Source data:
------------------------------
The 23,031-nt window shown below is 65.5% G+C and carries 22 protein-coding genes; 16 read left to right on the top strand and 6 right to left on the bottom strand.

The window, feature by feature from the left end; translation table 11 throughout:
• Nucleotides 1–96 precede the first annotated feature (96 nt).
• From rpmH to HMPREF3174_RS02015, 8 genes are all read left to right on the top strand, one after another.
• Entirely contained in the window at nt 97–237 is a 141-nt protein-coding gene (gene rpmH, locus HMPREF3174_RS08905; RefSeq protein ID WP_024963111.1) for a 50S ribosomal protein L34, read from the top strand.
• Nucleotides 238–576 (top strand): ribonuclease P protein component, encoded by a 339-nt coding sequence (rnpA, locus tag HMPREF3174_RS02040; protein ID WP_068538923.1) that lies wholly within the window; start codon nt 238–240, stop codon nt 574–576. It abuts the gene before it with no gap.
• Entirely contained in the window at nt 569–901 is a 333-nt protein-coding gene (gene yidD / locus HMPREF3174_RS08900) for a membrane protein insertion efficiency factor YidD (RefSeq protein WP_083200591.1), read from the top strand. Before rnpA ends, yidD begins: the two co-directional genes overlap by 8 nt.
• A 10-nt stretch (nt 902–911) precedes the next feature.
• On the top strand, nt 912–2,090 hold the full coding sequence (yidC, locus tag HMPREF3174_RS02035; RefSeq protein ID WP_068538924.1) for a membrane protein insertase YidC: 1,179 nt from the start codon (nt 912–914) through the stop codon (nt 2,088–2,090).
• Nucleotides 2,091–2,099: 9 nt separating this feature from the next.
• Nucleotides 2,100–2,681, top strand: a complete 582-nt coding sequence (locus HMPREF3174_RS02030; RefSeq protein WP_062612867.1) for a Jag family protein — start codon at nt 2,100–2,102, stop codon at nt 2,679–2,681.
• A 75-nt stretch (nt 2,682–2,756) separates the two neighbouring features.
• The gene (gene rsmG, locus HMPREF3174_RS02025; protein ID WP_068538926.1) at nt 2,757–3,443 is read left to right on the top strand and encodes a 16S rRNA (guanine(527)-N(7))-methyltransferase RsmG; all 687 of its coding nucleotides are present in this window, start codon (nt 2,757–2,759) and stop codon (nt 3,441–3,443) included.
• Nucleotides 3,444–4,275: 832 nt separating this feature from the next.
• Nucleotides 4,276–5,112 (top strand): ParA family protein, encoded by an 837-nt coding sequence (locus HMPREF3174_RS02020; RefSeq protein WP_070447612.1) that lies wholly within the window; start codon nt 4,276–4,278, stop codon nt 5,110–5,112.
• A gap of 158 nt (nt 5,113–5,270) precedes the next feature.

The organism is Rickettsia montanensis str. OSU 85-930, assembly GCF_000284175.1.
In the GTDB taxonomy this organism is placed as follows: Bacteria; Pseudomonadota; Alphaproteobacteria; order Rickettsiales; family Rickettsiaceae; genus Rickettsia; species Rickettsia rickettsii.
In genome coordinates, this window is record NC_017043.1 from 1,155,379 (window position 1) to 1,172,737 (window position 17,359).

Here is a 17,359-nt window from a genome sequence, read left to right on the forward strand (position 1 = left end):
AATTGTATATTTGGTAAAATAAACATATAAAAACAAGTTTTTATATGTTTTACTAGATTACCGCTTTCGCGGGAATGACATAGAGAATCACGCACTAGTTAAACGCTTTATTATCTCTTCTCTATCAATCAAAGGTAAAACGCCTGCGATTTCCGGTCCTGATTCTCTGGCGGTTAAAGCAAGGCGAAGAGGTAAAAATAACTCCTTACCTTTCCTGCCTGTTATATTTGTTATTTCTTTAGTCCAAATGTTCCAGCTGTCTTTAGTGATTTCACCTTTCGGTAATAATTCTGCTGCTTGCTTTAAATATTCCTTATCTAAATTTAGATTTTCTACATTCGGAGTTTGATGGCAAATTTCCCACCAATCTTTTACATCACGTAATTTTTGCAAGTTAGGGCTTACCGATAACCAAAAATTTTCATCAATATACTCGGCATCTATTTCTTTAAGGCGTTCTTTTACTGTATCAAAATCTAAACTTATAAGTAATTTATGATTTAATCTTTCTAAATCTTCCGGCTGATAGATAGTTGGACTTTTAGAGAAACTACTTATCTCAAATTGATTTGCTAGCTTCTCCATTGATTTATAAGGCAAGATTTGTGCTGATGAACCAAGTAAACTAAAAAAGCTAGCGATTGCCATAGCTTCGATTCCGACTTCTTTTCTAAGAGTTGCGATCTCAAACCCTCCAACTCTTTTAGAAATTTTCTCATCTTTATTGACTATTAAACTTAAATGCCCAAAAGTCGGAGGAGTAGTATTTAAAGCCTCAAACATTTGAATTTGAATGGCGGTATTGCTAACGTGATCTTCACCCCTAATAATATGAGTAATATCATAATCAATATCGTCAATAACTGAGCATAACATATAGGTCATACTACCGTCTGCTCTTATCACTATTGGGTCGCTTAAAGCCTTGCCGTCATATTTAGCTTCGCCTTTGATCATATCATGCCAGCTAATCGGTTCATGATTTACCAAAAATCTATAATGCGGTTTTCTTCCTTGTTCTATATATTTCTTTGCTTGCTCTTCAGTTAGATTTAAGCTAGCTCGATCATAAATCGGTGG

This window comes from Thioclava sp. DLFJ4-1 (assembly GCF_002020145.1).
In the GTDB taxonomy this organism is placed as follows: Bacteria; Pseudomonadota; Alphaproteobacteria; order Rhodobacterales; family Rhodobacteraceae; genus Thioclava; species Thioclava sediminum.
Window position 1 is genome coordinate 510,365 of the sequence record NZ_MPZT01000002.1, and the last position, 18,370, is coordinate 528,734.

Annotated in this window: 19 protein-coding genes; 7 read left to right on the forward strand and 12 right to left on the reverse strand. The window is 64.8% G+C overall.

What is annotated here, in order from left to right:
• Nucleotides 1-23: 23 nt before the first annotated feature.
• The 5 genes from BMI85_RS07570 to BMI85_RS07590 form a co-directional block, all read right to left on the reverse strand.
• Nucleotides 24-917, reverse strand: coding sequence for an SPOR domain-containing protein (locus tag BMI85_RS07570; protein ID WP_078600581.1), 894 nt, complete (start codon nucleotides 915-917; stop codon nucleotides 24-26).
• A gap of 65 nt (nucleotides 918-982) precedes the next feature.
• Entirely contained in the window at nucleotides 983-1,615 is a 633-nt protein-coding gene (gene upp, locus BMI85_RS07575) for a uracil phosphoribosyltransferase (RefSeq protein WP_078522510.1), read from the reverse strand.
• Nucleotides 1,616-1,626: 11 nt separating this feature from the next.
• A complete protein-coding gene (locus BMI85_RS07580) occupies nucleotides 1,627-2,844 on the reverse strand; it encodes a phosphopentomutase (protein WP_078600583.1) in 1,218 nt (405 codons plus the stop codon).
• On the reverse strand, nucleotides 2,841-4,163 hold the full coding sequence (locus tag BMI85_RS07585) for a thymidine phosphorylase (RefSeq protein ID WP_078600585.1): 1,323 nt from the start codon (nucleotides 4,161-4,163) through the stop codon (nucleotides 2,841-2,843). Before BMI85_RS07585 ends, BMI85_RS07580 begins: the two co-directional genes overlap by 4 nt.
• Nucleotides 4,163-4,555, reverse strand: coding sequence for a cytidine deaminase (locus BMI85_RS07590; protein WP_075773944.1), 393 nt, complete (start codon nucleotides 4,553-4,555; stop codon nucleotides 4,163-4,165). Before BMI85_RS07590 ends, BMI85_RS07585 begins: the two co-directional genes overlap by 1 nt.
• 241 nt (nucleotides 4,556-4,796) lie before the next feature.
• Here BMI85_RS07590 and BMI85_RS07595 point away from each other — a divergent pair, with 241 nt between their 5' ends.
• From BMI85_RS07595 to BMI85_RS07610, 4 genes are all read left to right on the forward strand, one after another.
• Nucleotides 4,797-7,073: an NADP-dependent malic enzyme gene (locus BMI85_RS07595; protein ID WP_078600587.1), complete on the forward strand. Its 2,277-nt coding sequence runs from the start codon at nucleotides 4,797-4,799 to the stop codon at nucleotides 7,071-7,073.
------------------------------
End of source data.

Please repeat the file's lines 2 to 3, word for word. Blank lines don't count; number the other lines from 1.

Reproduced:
The window, feature by feature from the left end; translation table 11 throughout:
• Nucleotides 1–96 precede the first annotated feature (96 nt).